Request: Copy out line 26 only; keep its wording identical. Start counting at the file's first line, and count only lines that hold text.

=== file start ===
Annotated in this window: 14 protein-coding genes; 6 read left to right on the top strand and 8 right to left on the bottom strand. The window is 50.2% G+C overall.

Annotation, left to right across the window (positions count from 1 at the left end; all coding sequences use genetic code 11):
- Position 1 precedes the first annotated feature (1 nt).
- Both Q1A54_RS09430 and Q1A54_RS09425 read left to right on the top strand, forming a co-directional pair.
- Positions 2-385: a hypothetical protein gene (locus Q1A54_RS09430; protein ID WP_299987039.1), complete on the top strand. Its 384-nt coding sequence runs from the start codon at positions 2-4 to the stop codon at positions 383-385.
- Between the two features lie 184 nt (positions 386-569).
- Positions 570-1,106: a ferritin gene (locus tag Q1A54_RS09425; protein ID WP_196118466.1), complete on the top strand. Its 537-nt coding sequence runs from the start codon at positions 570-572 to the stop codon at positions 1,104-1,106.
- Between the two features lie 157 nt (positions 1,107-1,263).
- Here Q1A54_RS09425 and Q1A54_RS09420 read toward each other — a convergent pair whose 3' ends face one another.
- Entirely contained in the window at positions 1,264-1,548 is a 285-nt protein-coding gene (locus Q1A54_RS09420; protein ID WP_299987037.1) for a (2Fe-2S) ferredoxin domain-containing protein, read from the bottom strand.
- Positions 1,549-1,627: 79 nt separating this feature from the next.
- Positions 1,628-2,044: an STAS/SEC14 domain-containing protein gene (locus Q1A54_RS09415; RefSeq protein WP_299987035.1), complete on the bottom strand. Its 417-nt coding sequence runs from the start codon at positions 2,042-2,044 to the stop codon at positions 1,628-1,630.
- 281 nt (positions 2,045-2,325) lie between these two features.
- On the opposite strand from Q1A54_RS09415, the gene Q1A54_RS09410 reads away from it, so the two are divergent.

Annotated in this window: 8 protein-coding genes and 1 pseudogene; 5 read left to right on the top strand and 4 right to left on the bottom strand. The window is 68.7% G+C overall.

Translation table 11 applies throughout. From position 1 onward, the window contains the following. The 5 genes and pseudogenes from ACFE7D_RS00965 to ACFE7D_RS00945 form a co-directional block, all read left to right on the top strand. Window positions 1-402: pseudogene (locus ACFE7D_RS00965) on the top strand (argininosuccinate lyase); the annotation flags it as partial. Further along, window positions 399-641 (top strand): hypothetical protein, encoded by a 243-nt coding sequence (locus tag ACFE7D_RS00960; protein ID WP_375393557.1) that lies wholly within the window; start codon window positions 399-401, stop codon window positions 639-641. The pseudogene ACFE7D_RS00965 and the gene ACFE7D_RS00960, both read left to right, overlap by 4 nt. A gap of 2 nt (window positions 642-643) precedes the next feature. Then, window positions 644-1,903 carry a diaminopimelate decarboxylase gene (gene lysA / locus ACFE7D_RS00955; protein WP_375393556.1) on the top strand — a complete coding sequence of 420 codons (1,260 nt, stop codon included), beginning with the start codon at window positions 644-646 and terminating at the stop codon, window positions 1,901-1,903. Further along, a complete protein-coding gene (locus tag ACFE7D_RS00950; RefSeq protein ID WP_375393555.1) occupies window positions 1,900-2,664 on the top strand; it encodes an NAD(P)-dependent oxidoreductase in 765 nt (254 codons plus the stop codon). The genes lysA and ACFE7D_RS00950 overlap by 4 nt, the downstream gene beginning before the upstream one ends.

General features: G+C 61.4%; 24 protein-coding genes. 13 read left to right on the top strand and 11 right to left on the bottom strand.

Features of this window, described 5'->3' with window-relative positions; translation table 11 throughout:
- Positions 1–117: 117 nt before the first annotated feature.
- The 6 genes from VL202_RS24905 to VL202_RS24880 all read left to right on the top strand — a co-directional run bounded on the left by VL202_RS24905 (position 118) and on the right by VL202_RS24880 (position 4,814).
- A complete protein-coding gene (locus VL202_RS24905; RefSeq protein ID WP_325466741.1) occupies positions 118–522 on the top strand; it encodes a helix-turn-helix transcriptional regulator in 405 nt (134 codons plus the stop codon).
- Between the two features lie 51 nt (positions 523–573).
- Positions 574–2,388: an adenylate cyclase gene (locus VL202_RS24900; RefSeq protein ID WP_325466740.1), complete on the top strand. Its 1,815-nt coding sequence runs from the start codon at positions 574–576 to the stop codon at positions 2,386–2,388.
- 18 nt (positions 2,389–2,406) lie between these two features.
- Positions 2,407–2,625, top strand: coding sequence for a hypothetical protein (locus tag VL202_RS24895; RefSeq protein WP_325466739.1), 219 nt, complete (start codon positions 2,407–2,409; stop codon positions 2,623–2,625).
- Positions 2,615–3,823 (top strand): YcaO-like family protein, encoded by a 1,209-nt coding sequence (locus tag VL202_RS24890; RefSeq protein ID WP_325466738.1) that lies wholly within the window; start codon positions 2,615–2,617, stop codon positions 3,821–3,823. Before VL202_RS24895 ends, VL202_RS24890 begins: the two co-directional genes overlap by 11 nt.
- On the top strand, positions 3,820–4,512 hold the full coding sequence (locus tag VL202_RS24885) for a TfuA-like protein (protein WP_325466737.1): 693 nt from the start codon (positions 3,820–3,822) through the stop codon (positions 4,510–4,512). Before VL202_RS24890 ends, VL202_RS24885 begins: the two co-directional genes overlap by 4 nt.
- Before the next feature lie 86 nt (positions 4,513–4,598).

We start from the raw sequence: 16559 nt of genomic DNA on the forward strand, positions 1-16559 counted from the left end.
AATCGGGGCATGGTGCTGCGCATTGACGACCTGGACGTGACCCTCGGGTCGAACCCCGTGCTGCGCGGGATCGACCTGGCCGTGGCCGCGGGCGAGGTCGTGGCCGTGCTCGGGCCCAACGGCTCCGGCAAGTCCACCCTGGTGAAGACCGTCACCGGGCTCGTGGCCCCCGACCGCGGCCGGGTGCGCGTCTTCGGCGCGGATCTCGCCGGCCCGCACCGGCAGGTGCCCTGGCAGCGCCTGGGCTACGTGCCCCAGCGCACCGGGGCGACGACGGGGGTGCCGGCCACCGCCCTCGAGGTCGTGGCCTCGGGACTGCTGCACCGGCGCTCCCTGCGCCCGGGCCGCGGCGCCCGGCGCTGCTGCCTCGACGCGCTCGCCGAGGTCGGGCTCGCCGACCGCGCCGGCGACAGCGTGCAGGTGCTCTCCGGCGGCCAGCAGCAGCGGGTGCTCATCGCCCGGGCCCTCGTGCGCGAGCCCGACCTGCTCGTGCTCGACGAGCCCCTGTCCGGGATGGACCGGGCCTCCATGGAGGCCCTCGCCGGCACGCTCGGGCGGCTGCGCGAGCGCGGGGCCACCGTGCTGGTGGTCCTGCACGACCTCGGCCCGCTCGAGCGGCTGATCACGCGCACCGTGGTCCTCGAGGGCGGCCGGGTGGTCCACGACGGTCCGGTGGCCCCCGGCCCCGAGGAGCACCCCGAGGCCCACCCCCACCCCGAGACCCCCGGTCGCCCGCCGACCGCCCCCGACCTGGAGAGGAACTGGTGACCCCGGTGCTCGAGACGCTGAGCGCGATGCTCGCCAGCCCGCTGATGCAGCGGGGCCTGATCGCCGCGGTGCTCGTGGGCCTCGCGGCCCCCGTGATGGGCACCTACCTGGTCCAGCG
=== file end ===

- Positions 2,615–3,823 (top strand): YcaO-like family protein, encoded by a 1,209-nt coding sequence (locus tag VL202_RS24890; RefSeq protein ID WP_325466738.1) that lies wholly within the window; start codon positions 2,615–2,617, stop codon positions 3,821–3,823. Before VL202_RS24895 ends, VL202_RS24890 begins: the two co-directional genes overlap by 11 nt.